Does your organization have a non monetary partnerships with government?


Please tell us more about how partnerships could be critical to the success of your Social Enterprise

• Partnership with our sister for-profit organization 3 Sisters Adventure trekking is critical to support our projects.
• Grants are also a major financial support to our organization, especially for the west Nepal Ecotourism trainings.
• Donations are mostly allocated to our children’s home (financing education, healthcare, food & accommodation).
• All the money received from winning various competitions and awards are directly used to fund EWN’s trainings.

We would like to learn more about how your initiative is financially supported. Please explain your business plan/revenue model

Female Trekking Guide Training is fully funded by 3 Sisters Adventure Trekking’s earned revenue as well as individual private donations. New client business continues growing with strong repeat business, ensuring future funding. EWN’s other training programs and west Nepal office are currently funded by outside sponsors. However, once best practices have been learnt/adopted within communities over some years they should become an integral part of communities continuing in use without further help, effectively becoming self-sustaining with only occasional follow-up courses required. A good example is Annapurna Conservation Area Project – started 1986, it was self-sustaining in approximately 10 years. There is a continuing demand for training programs.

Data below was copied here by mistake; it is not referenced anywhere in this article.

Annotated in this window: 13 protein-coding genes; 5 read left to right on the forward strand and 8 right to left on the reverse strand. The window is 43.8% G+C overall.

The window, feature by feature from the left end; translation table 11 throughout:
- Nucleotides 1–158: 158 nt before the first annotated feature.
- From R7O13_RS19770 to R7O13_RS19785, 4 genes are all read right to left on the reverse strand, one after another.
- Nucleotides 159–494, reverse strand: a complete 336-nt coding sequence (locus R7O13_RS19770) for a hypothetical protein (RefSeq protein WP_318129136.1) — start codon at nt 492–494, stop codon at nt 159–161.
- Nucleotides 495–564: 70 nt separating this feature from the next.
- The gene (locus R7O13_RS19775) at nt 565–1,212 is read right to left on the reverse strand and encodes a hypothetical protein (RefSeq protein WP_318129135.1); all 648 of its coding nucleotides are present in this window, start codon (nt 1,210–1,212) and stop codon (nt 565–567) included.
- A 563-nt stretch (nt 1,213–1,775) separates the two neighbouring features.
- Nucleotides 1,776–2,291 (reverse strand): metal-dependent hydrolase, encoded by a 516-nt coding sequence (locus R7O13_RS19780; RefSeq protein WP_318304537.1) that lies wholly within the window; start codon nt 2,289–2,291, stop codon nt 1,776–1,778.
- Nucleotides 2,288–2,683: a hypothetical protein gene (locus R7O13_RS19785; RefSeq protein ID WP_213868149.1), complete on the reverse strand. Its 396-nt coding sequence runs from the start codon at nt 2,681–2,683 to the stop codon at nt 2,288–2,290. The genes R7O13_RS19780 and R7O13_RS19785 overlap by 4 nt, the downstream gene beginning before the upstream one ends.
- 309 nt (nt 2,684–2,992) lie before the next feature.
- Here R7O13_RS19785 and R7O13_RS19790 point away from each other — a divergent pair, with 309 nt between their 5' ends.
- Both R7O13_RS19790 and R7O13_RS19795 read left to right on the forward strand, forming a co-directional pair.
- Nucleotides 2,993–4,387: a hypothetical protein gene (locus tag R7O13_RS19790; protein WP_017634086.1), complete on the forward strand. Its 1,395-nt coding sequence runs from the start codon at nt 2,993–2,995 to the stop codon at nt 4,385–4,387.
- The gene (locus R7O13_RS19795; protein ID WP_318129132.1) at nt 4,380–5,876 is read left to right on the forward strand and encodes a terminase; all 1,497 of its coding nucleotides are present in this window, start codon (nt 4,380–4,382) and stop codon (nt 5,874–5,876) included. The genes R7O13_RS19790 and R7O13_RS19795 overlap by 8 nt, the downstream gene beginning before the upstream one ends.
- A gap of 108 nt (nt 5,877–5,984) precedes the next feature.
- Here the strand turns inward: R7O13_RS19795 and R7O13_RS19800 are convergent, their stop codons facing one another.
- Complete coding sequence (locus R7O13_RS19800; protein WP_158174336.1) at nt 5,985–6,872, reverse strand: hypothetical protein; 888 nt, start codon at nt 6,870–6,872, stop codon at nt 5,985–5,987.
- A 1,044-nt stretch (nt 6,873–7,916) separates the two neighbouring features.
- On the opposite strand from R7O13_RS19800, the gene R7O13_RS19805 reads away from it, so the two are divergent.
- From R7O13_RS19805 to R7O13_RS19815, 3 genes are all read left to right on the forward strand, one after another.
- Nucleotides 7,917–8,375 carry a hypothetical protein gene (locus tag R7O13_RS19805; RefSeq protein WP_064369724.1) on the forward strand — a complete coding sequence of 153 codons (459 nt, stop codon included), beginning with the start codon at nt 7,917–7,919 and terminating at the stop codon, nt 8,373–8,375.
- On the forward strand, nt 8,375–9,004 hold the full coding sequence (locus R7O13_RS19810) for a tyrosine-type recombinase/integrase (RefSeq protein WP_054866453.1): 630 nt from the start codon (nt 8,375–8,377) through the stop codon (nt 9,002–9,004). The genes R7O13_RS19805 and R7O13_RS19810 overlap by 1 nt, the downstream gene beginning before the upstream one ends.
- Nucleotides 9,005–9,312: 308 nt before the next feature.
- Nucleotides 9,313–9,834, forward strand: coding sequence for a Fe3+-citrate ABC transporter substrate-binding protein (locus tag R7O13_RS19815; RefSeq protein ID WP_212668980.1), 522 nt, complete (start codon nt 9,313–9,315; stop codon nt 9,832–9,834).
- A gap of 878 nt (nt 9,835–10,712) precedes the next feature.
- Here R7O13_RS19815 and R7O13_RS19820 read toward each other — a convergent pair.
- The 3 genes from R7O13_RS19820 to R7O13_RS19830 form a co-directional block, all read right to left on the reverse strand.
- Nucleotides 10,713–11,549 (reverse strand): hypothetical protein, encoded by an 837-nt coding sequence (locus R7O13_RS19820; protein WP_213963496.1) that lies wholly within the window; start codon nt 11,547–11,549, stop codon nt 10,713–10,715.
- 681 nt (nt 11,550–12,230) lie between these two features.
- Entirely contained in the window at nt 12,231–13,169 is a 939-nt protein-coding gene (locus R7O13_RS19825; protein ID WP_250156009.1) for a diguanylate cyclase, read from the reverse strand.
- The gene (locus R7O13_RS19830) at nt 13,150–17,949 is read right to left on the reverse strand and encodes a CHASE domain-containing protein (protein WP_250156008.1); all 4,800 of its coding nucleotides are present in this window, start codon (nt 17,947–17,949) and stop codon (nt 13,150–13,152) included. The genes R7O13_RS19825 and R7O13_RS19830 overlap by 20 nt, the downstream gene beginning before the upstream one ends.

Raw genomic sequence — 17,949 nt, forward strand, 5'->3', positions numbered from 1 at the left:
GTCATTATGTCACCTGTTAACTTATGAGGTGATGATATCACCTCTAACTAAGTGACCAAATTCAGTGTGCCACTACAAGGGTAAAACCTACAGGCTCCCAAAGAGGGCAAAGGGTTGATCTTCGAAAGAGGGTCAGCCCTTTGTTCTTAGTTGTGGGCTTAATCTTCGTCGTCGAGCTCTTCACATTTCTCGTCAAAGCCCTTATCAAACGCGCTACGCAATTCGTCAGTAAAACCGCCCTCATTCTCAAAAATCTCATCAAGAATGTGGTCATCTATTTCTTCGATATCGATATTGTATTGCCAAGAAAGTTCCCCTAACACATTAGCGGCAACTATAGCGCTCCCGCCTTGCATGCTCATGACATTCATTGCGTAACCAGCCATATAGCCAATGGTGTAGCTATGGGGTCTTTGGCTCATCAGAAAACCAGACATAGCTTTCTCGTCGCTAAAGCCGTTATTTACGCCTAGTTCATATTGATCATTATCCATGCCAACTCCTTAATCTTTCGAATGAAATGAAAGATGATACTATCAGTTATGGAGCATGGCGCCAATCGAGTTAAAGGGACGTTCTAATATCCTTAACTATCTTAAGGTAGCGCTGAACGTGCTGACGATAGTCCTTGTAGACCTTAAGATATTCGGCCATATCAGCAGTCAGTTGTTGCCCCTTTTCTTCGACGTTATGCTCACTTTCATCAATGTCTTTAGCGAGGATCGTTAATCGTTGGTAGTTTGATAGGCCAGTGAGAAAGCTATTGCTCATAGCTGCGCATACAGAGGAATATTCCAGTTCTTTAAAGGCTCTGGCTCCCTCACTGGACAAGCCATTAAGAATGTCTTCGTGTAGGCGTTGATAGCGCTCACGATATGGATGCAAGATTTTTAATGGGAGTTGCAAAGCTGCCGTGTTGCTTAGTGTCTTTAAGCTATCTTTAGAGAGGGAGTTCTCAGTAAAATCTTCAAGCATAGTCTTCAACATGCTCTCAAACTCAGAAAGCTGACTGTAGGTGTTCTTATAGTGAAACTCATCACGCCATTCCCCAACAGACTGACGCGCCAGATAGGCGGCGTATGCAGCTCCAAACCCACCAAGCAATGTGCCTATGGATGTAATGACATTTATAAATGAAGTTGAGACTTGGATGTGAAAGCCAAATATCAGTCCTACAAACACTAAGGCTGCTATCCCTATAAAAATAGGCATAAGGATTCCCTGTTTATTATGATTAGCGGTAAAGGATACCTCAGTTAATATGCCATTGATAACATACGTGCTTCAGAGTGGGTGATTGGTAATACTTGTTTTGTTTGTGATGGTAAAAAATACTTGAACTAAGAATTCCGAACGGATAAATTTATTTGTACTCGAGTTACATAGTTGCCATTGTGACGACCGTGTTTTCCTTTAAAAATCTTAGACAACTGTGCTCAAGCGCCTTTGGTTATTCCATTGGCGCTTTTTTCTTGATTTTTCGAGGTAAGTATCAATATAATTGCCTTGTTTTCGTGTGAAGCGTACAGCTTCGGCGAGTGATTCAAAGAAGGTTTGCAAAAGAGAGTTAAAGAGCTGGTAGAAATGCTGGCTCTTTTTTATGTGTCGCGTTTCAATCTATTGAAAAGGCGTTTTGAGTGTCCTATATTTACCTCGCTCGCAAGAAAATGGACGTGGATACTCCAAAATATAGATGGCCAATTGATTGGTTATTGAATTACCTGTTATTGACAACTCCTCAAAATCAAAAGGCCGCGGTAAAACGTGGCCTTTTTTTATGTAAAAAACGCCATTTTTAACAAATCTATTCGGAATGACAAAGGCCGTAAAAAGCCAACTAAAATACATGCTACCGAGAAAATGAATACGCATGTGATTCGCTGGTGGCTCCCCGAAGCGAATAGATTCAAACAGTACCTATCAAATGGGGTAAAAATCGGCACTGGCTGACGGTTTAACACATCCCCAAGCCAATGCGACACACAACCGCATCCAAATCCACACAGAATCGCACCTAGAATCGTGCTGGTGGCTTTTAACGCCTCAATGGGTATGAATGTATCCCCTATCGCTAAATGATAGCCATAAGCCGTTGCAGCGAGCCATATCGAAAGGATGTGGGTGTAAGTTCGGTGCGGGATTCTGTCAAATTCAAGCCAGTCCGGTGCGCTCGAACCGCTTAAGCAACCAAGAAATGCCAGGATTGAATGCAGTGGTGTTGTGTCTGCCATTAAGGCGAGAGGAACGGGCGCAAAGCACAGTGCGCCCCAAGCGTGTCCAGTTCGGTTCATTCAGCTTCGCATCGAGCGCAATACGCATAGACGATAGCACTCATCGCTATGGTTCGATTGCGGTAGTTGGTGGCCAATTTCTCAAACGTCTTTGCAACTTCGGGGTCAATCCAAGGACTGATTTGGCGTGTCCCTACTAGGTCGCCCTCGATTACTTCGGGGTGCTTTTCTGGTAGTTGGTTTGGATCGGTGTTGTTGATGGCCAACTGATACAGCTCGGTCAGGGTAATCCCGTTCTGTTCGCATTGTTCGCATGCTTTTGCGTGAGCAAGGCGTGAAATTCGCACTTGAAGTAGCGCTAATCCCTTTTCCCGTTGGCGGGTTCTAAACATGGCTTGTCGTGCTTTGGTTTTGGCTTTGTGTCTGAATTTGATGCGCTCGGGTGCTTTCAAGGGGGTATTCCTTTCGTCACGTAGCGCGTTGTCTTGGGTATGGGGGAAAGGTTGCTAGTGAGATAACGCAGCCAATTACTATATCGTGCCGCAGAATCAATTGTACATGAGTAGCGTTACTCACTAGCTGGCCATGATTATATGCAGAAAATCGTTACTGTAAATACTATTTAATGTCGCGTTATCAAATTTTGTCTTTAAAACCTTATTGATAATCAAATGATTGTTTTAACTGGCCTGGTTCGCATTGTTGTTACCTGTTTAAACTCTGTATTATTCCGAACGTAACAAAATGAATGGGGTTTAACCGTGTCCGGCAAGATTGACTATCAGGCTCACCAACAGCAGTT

15/20 % of 3 Sisters' profit is allocated to EWN.
80% of our budget comes from grants and donations
0% comes government subsidies

Total Budget: Approx US$ 70,000

The Story
What was the defining moment that led you to this innovation?

Trekking tourism is a huge industry in Nepal thanks to the Himalayas, but in the early 1990s women trekking guides were unheard of in a male dominated profession. Women worked hard behind the scenes, but control, ownership and money were in the men's hands. On the other hand, women travelers came from all over the world, while women in Nepal could not even work openly in tourism because of the damage that would occur to their reputation.